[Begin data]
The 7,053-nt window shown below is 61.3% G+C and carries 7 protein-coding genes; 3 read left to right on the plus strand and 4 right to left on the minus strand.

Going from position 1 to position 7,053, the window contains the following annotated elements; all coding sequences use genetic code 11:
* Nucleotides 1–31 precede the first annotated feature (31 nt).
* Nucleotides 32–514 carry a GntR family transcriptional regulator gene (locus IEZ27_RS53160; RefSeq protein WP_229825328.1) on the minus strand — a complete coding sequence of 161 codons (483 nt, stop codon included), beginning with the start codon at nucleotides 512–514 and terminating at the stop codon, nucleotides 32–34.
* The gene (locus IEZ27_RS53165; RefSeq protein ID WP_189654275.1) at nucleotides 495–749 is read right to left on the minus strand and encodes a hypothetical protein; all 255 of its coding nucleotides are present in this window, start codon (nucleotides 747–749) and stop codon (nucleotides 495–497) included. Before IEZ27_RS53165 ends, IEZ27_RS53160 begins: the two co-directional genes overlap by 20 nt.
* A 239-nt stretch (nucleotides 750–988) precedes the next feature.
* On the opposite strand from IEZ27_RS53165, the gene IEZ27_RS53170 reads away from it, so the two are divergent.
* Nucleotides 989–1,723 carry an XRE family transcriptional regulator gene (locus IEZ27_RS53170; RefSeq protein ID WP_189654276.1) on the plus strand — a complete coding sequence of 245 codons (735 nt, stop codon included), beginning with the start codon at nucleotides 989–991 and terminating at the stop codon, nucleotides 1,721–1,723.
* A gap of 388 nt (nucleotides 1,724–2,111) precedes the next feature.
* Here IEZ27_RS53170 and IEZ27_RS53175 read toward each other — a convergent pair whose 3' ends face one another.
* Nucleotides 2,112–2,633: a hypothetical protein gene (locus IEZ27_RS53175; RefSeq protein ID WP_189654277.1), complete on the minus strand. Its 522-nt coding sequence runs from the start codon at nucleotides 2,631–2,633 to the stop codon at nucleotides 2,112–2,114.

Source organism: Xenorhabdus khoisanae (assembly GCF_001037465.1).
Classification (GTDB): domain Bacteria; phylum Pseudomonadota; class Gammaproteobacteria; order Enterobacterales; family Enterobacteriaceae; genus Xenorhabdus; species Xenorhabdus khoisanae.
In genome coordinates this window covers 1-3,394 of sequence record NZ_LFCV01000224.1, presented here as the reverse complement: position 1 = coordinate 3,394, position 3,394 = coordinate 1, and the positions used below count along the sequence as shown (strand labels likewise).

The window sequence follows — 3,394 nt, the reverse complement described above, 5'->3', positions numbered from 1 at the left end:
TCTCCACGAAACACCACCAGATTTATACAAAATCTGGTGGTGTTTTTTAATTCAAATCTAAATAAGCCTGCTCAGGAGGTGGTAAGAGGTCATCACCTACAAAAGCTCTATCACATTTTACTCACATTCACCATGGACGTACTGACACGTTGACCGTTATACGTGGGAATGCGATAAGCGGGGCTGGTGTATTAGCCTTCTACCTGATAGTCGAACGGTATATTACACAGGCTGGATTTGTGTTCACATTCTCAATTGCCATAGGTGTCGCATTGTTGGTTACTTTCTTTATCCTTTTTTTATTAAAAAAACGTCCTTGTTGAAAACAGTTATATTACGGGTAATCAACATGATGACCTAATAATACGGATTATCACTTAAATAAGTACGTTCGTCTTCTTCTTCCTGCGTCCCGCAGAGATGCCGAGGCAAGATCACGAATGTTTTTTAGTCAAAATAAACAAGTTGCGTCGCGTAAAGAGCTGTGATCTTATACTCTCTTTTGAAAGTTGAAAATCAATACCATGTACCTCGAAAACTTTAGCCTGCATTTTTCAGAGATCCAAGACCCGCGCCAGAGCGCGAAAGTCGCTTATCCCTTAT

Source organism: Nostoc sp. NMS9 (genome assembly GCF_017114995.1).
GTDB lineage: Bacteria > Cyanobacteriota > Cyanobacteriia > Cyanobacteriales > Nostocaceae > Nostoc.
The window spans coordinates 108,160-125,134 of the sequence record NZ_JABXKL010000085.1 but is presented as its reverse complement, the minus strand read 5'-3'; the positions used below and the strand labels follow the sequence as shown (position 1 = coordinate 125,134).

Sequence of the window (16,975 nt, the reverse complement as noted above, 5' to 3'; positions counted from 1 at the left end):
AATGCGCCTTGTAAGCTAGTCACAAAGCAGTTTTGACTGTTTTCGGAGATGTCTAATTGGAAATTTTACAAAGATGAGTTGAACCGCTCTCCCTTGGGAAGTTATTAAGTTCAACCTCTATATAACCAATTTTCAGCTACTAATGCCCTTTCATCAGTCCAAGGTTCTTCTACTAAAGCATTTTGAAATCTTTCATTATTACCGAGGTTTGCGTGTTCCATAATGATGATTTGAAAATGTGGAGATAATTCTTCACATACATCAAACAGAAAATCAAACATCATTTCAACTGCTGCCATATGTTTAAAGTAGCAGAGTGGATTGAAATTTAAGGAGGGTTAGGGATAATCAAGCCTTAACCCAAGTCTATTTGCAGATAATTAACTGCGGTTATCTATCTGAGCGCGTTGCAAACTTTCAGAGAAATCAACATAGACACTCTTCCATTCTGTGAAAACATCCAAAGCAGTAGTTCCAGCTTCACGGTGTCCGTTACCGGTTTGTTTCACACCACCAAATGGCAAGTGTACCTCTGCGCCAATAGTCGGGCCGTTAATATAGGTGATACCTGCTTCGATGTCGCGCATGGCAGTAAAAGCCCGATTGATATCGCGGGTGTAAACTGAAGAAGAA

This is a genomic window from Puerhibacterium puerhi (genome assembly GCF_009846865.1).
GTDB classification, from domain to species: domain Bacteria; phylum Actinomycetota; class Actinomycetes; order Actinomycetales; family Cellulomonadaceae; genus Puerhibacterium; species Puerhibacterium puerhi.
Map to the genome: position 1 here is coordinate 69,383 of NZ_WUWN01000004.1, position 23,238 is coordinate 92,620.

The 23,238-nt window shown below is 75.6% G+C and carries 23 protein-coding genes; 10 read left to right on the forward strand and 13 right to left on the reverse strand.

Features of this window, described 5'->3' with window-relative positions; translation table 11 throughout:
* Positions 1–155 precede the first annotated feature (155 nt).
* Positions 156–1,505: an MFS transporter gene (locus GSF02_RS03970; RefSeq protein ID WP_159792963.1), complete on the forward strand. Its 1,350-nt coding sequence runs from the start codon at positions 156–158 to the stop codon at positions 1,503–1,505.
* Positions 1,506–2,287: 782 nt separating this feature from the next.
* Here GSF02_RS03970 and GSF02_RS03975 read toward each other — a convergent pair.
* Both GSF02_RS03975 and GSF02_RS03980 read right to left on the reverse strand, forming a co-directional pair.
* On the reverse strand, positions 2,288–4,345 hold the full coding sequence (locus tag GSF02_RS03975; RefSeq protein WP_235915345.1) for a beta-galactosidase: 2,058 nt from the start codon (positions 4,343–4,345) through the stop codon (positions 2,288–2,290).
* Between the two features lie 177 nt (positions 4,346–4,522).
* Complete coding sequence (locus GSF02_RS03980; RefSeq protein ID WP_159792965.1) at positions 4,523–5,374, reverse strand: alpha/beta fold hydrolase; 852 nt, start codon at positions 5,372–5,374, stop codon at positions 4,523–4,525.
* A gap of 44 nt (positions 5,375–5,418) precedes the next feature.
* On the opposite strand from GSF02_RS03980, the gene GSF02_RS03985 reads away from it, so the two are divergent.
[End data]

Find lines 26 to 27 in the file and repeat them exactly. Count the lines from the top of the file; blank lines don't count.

Features of this window, described 5'->3' with window-relative positions; translation table 11 throughout:
* Positions 1–155 precede the first annotated feature (155 nt).